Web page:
Westland District Council — Stopping A Road
 NZEnvC 154
BEFORE THE ENVIRONMENT COURT
Environment Judge J E Borthwick
A: Under section 285 of the Resource Management Act 1991, the Environment Court orders that the Westland District Council is to pay $476.00 to Ms J A Fitzgerald.
B: Under section 286 of the Act this court names the District Court at Hokitika as the court this order may be filed in for enforcement purposes (if necessary).
On 14 May 2013 the court issued its decision 1 reversing the Westland District Council's decision and allowing objections to the proposal to stop part of an unformed road located between the foreshore and properties situated along Beach Street, Hokitika.
The parties were encouraged to resolve any costs issues amongst themselves. If they were not able to do so any application was to be made by 31 May 2013 and any reply filed by 7 June 2013.
Ms J A Fitzgerald says she has incurred costs of $596.00 and has made an application against the Westland District Council for the full amount, which is comprised of:
(a) legal costs $480.00
(b) disbursements (mileage to attend court hearing) $ 116.00
Ms Fitzgerald has not filed any submissions with her costs application, although she has attached an invoice for the legal costs, dated 29 October 2012, which explains that the costs were incurred with regard to the provision of a legal opinion about whether the land adjacent to her Beach Street section is road reserve.
As for the mileage, whilst Ms Fitzgerald has owned 23 Beach Street for over 20 years, 2 she resides at a farming property in Wainihinihi and so she claims the mileage to attend the court hearing in Hokitika (over two days), which she calculates to be $116.00. 3
The District Council refers to the court's direction in decision that the parties should attempt to resolve any costs issues as between themselves and states it has not been approached by Ms Fitzgerald.
The District Council opposes Ms Fitzgerald's application. It notes that in general lay litigants are not entitled to recover costs, other than reasonable disbursements, unless there are exceptional circumstances. These circumstances will only usually arise where there is significant public interest. Whilst the District Council accepts the hearing involved matters of public interest, it claims that the costs incurred by Ms Fitzgerald did notadvance these matters. The District Council points out that Ms Fitzgerald did not provide expert evidence on any of the core issues raised, such as erosion. The legal advice she sought related to her particular certificate of title and the bundle of rights associated with her property (i.e. her private interests).
In any event, the District Council says that any costs claimed must be in relation to the proceedings. As per the case law, 4 costs incurred before proceedings are commenced in the Environment Court cannot be awarded under section 285 of the Resource Management Act 1991. The District Council points out Ms Fitzgerald's legal costs were incurred before the District Council filed proceedings in the Environment Court. The District Council says, therefore, it cannot be argued that the advice helped Ms Fitzgerald prepare for the hearing as the issue was resolved before the road stopping proceedings commenced.
As for the disbursements claimed, the District Council says that these costs are not reasonable. The hearing was held in Hokitika, close to the location of the road reserve the subject of the proceedings. It is unreasonable to claim travel costs from the District Council when the Act requires local hearings.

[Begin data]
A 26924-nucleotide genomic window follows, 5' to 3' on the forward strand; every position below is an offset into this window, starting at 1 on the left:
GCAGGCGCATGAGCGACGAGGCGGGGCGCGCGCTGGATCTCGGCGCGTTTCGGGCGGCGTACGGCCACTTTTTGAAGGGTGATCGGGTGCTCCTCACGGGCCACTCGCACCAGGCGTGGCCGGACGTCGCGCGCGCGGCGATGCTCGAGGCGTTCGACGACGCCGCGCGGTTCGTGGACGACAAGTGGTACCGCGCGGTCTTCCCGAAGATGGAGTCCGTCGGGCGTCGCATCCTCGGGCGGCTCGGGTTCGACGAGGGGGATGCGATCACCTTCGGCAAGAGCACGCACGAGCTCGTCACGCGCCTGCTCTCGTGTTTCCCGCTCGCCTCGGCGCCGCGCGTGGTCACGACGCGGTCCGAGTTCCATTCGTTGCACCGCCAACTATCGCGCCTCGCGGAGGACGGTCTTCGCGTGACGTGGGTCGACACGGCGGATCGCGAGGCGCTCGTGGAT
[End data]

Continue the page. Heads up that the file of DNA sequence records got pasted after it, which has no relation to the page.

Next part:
Schedule 10 to the Local Government Act 1974 is silent on the issue of costs and so the court is to deal with any application in accordance with the general powers under section 285 of the Resource Management Act 1991. 5
Under section 285 of the Act the court's discretion to award costs to any party to a proceeding is broad. There is no general rule that costs should follow the event. Costs are not awarded as a penalty but in the interests of “compensation where that is just”. 6
An award may compensate parties for costs unnecessarily incurred as a result of proceedings which should not have been brought or which were presented in such a way as to cause unnecessary expense. 7
The court and its predecessor the Planning Tribunal have established a number of relevant circumstances when considering a significant costs application, which are equally useful when considering whether costs might be awarded at all: 8
(a) whether arguments are advanced which are without substance;
(b) where the process of the court is abused;
(c) where the case is poorly pleaded or presented, including conducting a case in such a manner as to unnecessarily lengthen a hearing;
(d) where it becomes apparent that a party has failed to explore the possibility of settlement where compromise could have been reasonably expected;
(e) where a party take a technical or unmeritorious point of defence.
It is open to the court to award indemnity costs (most or all of the amount claimed), although this power is exercised sparingly and in exceptional circumstances, including where a party has flagrantly disregarded the requirements of the Act 9 or there is evidence of vexatious 10 or frivolous 11 conduct or a party has ignored an order of the court. 12
It is noted that the usual practice is not to order the primary decision-maker to pay costs when its decision is cancelled on appeal, unless it has neglected a duty 13.
The District Council has raised two arguments against the award of legal costs. The first is that lay litigants are not awarded costs other than disbursements unless there are exceptional circumstances, such as significant public interest. 14 That is true as a general premise, although it relates to claims for costs concerning the lay litigant's own time to prepare and conduct the case. On this occasion the costs...
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